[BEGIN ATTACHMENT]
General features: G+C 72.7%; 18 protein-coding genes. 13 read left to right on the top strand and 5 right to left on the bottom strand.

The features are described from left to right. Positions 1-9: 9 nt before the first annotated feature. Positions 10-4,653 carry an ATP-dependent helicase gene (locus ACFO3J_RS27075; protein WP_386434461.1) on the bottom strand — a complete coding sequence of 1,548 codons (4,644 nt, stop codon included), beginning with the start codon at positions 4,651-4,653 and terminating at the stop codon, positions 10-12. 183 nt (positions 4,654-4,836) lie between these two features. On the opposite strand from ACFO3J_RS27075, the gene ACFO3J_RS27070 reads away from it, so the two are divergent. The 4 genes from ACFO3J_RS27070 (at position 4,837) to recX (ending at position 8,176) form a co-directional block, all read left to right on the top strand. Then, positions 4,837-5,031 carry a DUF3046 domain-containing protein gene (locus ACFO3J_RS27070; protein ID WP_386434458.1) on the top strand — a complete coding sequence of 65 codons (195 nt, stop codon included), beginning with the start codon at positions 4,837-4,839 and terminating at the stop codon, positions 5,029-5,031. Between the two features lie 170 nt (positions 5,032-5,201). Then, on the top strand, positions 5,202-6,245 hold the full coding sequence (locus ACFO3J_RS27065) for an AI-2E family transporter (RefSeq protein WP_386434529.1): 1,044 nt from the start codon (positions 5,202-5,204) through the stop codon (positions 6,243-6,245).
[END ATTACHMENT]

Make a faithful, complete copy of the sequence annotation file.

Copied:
General features: G+C 72.7%; 18 protein-coding genes. 13 read left to right on the top strand and 5 right to left on the bottom strand.

The features are described from left to right. Positions 1-9: 9 nt before the first annotated feature. Positions 10-4,653 carry an ATP-dependent helicase gene (locus ACFO3J_RS27075; protein WP_386434461.1) on the bottom strand — a complete coding sequence of 1,548 codons (4,644 nt, stop codon included), beginning with the start codon at positions 4,651-4,653 and terminating at the stop codon, positions 10-12. 183 nt (positions 4,654-4,836) lie between these two features. On the opposite strand from ACFO3J_RS27075, the gene ACFO3J_RS27070 reads away from it, so the two are divergent. The 4 genes from ACFO3J_RS27070 (at position 4,837) to recX (ending at position 8,176) form a co-directional block, all read left to right on the top strand. Then, positions 4,837-5,031 carry a DUF3046 domain-containing protein gene (locus ACFO3J_RS27070; protein ID WP_386434458.1) on the top strand — a complete coding sequence of 65 codons (195 nt, stop codon included), beginning with the start codon at positions 4,837-4,839 and terminating at the stop codon, positions 5,029-5,031. Between the two features lie 170 nt (positions 5,032-5,201). Then, on the top strand, positions 5,202-6,245 hold the full coding sequence (locus ACFO3J_RS27065) for an AI-2E family transporter (RefSeq protein WP_386434529.1): 1,044 nt from the start codon (positions 5,202-5,204) through the stop codon (positions 6,243-6,245).